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The "Double Drift" Theory of Star Motions
(S642: 1907)

Editor Charles H. Smith's Note: A letter to the Editor printed on page 293 of the 25 July 1907 issue of Nature. To link directly to this page, connect with: http://people.wku.edu/charles.smith/wallace/S642.htm

     I have been greatly interested in Mr. Eddington's account in Nature of July 11 (p. 248) of Prof. J. C. Kapteyn's investigations of this subject. Although I do not quite follow his argument for the existence of two overlapping systems of stars (more dramatically termed "two Universes" by Prof. Turner), I yet venture to suggest an explanation of the apparently (perhaps really) opposite "drifts," which seems to me to agree sufficiently with the observed facts.

     If we adopt Lord Kelvin's postulate of a single vast stellar universe very slowly condensing towards its common centre of gravity, we might expect that the component stars would move for the most part in ellipses or spirals of very varying degrees of eccentricity and of inclination to the mean orbit--perhaps indicated by the Milky Way. If we further postulate (what is very generally admitted) that our sun is situated towards the central rather than towards the outer portion of the whole system, then, just as the planets, through differential angular motions as regards the earth, appear sometimes to move in a retrograde direction or to be quite stationary, so a certain proportion of the stars might be expected, at any given period, to exhibit the same phenomena.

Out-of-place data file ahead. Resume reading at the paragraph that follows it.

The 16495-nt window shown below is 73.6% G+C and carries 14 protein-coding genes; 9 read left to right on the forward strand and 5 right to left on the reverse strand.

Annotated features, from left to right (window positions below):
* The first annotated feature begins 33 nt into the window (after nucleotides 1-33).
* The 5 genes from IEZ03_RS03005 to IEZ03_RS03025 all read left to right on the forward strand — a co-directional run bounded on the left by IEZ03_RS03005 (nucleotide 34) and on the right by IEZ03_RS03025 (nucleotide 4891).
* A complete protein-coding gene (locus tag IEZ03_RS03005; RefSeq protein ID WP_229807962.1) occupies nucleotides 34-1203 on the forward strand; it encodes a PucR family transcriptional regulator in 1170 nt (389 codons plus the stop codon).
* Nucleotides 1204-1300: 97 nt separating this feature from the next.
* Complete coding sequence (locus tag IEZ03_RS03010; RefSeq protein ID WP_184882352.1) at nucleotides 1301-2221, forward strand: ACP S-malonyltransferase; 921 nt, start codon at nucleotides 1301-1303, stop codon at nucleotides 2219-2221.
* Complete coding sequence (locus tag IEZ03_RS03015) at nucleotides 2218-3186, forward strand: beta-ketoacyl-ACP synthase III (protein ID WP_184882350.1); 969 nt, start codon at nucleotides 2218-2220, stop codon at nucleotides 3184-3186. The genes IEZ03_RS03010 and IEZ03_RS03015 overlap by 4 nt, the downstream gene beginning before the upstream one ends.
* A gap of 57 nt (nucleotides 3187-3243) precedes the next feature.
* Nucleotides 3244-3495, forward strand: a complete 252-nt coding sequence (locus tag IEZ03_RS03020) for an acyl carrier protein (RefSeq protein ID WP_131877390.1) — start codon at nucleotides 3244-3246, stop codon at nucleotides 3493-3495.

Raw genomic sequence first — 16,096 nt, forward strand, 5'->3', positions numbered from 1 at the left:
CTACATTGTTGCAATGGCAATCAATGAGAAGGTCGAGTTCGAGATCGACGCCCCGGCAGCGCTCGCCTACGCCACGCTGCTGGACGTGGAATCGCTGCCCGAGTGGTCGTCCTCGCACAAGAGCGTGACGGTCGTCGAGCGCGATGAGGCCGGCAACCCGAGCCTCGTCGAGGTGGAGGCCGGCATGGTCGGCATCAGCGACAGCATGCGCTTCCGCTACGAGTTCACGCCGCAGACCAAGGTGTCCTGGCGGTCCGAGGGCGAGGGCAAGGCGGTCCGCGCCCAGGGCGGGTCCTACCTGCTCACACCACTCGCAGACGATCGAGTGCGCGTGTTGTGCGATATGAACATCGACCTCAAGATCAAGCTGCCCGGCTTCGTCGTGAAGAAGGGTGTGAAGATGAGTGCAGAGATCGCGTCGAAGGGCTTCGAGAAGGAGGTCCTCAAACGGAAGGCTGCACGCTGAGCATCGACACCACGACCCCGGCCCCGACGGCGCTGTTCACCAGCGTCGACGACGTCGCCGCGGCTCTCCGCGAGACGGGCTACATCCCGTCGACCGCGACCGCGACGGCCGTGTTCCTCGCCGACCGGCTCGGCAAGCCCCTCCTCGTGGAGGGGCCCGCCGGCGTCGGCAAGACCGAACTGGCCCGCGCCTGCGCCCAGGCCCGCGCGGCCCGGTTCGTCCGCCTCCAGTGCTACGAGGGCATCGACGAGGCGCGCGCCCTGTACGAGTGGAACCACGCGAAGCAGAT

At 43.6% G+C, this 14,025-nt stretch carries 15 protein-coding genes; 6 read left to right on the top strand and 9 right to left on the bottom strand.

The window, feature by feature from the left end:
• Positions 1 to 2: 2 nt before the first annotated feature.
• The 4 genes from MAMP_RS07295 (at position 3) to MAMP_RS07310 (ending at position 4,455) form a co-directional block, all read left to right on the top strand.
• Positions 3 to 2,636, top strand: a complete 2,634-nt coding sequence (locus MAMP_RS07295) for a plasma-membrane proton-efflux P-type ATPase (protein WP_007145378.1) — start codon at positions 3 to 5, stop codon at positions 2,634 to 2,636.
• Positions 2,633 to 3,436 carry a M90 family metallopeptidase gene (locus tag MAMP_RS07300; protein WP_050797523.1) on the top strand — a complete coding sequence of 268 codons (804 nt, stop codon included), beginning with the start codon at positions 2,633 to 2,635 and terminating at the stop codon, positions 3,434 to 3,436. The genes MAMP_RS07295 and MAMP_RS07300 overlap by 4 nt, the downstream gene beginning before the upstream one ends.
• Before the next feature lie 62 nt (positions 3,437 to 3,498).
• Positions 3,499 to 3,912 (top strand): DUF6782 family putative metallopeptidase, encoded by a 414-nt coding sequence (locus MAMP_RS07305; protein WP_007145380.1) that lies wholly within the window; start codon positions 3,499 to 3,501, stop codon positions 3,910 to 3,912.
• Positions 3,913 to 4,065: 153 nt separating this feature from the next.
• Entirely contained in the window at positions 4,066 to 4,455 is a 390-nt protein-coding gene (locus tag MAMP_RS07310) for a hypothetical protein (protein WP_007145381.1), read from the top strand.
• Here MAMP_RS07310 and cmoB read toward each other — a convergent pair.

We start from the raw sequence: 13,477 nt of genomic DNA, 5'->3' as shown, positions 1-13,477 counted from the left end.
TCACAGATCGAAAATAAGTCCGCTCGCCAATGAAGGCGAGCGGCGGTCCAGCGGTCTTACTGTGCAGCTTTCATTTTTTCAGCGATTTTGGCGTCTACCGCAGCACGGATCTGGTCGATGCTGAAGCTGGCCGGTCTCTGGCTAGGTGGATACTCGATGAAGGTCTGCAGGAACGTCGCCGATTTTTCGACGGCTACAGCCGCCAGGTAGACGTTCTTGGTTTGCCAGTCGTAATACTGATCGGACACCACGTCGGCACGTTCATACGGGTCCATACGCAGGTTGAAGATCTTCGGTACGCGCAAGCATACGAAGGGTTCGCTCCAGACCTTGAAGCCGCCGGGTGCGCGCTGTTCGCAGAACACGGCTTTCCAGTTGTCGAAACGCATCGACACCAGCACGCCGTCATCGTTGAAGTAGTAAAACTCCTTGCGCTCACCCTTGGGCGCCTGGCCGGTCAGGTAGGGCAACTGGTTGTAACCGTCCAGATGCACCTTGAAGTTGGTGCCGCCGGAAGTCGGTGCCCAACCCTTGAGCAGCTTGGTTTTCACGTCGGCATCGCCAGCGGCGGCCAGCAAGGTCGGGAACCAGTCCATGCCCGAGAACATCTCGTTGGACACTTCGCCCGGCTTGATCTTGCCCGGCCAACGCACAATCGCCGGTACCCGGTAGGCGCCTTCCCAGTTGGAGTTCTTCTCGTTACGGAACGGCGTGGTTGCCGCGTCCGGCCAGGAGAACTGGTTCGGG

But further, considering the enormous distances that are known to separate the stars and star-groups from each other and the extreme slowness of their angular motions, there seems no reason why their respective orbits should not be almost as frequently in a right-hand as in a left-hand direction in regard to the central plane of general motion.

     Our knowledge of the actual motions of the stars may not inaptly be compared to what astronomers would possess of the solar system supposing the whole of their observations had been limited to a period of about twenty-four hours, and that the sun was invisible. The motions of the planets and their satellites thus determined would seem as strange and incomprehensible as do those of the stars at the present time, our accurate observations of which have been limited to a few centuries.

     It will probably be of interest to many of your readers (as it certainly will be to myself) if some of your mathematical correspondents will explain why, and in what way, some such system as is here suggested is incompatible with the facts set forth by Prof. Kapteyn and others.

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